“I fought in the war with the Civil Defense Force. I had been a hunter and I had experience with community mobilization. I didn’t need much training to fight. I thought there was no other option but to fight.” An employee at Bo Peace and Reconciliation in Sierra Leone spoke frankly to our research group. He was a distinguished middle-aged man who spoke in an authoritative manner. He was the first ex-combatant we had knowingly encountered.
“How does your past dictate your role and aid your work at Bo Peace and Reconciliation?” I asked. He confidently explained that he has always been a mediator; leadership comes naturally to him, and his personality is what got him where he is today. This strength is what earned him a leadership position in the Civil Defense Force (CDF). He had even represented the CDF in the first peace talks in Bo.
All the projects that Bo Peace and Reconciliation had worked on were remarkable, as was hearing from an ex-combatant. However, I was perplexed and angered by yet another panel of employees of a community-based organization where few female staff members presented to our research group. There were three women on the panel at Bo Peace and Reconciliation, but only one spoke minimally.
At the closing of the group interview, I approached one woman who had not been given an opportunity to speak. She was a soft-spoken, articulate woman probably in her 30’s. We only had a short time for our conversation, but the combination of my intense interest in what she had to say and her explicit desire to be heard, worked in perfect harmony.
“I am interested in women’s needs post conflict in Sierra Leone,” I asserted. Immediately she smiled and began her story, always assuring we were making eye contact. She knew her personal story would be of interest to me. Leaning in to speak to me discreetly, she disclosed, “I was abducted by the rebels and was with them for three years. I had to walk hundreds of miles. I had to wrap my feet to protect them. I had to find my own food because the rebels didn’t give us much, if anything. If we disobeyed, they would take your eye.”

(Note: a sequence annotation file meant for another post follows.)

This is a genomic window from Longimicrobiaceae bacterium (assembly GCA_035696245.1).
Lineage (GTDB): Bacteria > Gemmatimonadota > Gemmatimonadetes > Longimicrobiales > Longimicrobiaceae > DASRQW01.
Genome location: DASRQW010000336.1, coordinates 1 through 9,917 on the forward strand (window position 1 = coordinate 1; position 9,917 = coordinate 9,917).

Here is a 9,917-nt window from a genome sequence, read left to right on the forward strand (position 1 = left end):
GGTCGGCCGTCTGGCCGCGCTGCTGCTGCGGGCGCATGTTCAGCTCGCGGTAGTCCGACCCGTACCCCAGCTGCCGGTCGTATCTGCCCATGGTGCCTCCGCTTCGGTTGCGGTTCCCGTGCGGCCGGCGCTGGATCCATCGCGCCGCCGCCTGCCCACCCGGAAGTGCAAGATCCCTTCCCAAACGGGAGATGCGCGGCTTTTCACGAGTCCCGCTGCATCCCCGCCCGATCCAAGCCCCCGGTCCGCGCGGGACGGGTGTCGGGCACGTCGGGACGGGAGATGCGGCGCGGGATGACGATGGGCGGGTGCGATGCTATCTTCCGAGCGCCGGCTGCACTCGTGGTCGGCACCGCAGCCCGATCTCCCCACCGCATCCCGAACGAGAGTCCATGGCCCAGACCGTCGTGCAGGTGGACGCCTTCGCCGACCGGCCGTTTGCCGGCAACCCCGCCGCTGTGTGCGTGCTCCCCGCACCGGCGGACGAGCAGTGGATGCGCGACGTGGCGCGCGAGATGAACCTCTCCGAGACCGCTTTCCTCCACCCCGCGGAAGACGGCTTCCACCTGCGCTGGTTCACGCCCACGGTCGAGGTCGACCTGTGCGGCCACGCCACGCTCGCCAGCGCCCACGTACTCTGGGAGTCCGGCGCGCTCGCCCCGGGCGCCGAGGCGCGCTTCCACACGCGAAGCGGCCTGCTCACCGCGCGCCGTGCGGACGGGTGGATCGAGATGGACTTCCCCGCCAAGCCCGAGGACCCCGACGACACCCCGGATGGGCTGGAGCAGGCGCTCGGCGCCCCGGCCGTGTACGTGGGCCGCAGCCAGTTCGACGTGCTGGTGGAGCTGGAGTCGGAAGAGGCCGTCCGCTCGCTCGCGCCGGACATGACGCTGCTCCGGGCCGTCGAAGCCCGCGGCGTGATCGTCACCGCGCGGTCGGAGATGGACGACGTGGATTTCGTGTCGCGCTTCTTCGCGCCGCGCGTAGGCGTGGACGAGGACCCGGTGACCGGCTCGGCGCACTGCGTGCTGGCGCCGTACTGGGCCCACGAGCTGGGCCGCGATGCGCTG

She was one of many women who had been captured and forced to stay with the rebel forces while the fighters ravaged the country, destroying everything in their path, burning villages and killing those who tried to defend their communities. Sometimes they would inhabit a village while waiting for more artillery, gathering food supplies or training new, young recruits. In many cases, young women were kidnapped, made wives of the commanders, raped, and impregnated. Others were forced to cook, serve, and carry heavy supplies long, grueling distances, their lives always threatened.
She went on to explain that she had received job training through the United Nation’s Disarmament, Demobilization and Reintegration Program (DDR) and earned a certificate through the Institute of Commercial Management (ICM) whose headquarters are in London. The fact that she was a beneficiary of DDR surprised me considering one criticism of the program was the exclusion of women who had been forced to be with the rebels because participation required handing in a weapon. Had she not benefited from DDR, she might have been categorized as war wounded and received housing and a mere $85 in reparations, as some rape victims, war widows, war wounded and amputees had. The government is still formulating the plan for job training for women as the next step in delivering reparations, nine years after the war.
I was honored to meet someone who had the will to go on and who had found an occupation that was meaningful to her. She was living with dignity and hope even after experiencing torment and war. Women in Sierra Leone have important stories to tell and make valuable contributions to society. Women need to be heard by students, their communities, and their governments alike. In the words of a Sierra Leonean Parliamentarian, Dr. Bernadette Lahai, “Women and development are synonymous.”
Sierra Leone is the 17th country to create a Country Action Plan to implement United Nations Resolution 1325 that urges gender mainstreaming in post-conflict countries and peacebuilding initiatives. This is a promising indication of the inclusion of women in Sierra Leone’s future.
Shauna Kelly was in Sierra Leone for a two-week course led by Dr. Pushpa Iyer of the Monterey Institute of International Studies. Shauna’s blog is part of a series of reflections by Dr. Iyer and her students on the challenges to building peace in this war-ravaged country. -Ed.
About the Author:
Shauna Kelly is a 2011 MPA-International Development candidate at the Monterey Institute of International Studies. Shauna presented at the NGO sector of UN conferences including, the Fourth World Conference on Women in Beijing, China, UN Habitat II Conference, Istanbul, Turkey, UN Conference on Teaching about the United Nations, New York, NY, leading participants through a process of envisioning a better future. She is currently an intern at the International Action Network on Small Arms in New York helping to coordinate NGO participation at the UN BMS4 and Arms Trade Treaty.